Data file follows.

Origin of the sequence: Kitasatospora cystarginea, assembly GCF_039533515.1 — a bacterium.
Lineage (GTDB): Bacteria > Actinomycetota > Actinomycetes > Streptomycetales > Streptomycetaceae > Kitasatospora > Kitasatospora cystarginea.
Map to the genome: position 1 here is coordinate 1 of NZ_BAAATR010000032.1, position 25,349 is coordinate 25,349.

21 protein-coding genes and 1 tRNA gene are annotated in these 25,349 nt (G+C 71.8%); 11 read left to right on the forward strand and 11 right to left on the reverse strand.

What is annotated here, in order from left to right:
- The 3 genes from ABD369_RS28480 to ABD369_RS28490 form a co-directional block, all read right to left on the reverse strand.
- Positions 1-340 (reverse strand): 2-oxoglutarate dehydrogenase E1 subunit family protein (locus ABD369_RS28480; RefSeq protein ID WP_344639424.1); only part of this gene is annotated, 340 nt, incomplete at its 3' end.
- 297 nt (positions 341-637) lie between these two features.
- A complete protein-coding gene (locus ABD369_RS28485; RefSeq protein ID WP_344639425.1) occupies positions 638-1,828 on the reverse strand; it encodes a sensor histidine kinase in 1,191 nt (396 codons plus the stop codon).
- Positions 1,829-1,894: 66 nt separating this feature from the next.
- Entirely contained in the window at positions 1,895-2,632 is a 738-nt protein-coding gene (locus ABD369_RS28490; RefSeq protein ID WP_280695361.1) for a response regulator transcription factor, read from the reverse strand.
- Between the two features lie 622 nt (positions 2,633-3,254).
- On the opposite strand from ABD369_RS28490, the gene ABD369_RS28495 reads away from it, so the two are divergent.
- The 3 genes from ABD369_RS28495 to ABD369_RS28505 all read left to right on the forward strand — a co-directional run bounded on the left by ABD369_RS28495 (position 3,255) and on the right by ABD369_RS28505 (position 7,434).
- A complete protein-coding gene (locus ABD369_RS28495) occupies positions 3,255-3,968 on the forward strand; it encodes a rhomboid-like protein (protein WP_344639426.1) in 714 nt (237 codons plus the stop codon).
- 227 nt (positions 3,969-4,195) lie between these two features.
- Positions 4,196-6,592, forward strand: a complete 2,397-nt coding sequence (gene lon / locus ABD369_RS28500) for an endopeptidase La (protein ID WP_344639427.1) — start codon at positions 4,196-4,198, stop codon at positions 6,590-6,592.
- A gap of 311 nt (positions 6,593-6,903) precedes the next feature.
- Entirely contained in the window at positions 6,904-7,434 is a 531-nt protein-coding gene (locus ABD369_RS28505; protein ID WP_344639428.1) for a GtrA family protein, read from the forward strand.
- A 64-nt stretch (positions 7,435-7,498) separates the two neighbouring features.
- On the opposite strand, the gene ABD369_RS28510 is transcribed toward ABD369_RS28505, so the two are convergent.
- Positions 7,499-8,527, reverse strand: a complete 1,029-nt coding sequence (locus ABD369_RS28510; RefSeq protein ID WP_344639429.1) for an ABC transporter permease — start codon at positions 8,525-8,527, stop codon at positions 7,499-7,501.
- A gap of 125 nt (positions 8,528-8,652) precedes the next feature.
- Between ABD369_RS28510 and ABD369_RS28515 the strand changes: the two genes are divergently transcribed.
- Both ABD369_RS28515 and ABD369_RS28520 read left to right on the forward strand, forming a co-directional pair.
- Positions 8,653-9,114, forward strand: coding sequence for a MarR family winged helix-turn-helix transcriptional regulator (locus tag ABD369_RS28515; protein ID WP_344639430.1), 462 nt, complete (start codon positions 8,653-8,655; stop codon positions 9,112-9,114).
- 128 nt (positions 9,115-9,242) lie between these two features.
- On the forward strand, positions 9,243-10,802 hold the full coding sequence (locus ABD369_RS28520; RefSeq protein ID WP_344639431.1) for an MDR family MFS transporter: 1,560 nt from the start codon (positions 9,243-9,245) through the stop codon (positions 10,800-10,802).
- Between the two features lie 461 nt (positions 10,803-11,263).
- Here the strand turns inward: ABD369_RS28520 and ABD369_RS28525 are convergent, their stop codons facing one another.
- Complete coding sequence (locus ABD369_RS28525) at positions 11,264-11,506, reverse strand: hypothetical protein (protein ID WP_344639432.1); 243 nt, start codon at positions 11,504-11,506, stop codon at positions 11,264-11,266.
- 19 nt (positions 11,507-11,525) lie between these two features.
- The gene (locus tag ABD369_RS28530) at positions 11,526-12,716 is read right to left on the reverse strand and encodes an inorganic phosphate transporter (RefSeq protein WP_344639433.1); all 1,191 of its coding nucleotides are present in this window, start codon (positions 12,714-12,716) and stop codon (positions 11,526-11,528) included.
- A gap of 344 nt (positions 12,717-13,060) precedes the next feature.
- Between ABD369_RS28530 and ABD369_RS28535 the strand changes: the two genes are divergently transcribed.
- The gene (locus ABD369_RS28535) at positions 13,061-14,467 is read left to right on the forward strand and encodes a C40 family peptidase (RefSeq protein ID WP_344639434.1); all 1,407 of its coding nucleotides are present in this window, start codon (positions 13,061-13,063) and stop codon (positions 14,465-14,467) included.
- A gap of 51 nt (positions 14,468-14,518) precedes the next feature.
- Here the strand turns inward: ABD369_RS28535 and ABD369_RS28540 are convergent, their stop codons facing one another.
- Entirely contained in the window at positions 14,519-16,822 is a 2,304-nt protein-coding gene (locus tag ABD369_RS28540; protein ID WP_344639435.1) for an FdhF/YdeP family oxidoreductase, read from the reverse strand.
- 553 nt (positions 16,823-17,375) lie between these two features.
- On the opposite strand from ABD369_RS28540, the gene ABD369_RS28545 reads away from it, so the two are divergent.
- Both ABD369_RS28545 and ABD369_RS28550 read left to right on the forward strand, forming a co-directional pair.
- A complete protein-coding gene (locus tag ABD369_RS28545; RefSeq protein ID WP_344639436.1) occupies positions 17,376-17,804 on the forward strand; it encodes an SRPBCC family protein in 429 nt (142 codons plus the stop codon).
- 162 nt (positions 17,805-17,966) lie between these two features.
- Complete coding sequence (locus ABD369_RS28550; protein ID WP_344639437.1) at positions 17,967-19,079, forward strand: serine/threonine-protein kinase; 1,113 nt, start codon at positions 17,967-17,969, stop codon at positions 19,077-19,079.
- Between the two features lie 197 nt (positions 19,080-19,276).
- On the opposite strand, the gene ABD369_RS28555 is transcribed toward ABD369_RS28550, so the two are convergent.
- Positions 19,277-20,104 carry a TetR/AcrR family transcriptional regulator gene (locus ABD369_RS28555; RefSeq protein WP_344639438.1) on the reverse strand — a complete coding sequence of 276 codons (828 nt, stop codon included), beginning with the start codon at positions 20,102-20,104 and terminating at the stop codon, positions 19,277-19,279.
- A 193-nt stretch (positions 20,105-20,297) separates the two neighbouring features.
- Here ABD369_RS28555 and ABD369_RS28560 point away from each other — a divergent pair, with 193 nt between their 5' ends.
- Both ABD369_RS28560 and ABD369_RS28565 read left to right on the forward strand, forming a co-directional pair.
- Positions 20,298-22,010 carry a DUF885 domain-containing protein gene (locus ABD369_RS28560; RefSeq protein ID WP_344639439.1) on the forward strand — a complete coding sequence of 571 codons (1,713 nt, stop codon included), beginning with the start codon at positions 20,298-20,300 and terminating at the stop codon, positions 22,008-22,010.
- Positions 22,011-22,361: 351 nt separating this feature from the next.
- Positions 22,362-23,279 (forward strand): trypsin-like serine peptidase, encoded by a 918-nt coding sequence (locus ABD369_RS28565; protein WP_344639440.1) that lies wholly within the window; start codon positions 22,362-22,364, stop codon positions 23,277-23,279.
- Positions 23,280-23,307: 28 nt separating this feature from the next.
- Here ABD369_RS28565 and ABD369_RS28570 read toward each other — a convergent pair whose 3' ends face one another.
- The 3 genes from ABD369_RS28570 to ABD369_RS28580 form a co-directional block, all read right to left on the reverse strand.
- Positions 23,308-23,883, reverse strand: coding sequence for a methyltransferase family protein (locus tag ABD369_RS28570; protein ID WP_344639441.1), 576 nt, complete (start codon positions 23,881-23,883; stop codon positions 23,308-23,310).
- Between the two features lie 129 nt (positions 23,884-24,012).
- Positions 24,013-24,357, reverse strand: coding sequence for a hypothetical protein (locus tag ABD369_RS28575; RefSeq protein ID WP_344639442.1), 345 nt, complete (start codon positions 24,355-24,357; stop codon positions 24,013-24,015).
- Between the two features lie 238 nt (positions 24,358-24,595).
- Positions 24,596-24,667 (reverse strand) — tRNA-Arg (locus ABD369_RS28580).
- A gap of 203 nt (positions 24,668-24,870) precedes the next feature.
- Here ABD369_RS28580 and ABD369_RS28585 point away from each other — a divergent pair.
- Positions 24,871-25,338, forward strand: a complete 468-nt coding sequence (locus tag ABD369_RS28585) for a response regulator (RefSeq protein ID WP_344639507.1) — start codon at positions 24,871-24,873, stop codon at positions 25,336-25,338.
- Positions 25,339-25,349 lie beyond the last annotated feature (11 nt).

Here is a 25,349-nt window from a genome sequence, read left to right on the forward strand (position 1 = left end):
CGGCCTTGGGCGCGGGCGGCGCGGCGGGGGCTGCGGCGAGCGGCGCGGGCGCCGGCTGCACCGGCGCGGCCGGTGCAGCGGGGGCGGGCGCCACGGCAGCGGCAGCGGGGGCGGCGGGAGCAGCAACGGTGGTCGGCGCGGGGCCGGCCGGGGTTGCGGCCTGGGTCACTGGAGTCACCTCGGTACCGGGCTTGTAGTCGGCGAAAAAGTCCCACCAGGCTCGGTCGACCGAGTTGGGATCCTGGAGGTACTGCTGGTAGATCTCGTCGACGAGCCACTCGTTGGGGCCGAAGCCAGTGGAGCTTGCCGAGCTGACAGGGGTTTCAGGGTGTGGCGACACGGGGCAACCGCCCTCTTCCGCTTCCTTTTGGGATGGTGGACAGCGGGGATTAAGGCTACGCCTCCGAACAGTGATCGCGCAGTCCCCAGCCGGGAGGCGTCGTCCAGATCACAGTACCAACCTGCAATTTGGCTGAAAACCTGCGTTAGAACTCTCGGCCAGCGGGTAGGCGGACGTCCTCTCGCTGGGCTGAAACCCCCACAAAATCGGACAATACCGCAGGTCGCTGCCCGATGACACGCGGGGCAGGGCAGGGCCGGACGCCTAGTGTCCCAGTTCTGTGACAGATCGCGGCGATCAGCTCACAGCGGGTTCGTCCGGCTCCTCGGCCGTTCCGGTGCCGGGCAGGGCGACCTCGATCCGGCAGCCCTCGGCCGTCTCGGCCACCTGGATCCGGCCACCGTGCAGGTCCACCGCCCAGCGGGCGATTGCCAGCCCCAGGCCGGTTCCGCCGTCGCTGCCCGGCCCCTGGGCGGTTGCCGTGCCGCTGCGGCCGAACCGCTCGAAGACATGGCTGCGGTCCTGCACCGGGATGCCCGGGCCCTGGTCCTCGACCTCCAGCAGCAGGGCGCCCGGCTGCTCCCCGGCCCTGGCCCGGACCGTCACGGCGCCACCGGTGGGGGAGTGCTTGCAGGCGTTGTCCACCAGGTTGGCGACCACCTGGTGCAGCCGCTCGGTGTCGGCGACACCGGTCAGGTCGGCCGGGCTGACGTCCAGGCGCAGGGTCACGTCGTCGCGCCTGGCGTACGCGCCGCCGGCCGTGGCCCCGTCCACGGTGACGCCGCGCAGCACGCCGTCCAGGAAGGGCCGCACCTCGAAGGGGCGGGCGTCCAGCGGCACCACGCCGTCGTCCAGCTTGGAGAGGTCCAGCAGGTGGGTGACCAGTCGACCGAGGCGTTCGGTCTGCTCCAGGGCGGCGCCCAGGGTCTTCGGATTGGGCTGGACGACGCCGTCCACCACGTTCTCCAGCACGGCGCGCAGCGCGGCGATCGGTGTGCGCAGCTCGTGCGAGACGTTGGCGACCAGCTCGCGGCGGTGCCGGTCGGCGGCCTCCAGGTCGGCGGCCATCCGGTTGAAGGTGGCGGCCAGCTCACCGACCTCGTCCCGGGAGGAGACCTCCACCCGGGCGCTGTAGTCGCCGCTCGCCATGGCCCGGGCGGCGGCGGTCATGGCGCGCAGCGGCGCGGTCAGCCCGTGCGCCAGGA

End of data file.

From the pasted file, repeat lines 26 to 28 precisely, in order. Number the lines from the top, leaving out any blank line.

- Positions 8,653-9,114, forward strand: coding sequence for a MarR family winged helix-turn-helix transcriptional regulator (locus tag ABD369_RS28515; protein ID WP_344639430.1), 462 nt, complete (start codon positions 8,653-8,655; stop codon positions 9,112-9,114).
- 128 nt (positions 9,115-9,242) lie between these two features.
- On the forward strand, positions 9,243-10,802 hold the full coding sequence (locus ABD369_RS28520; RefSeq protein ID WP_344639431.1) for an MDR family MFS transporter: 1,560 nt from the start codon (positions 9,243-9,245) through the stop codon (positions 10,800-10,802).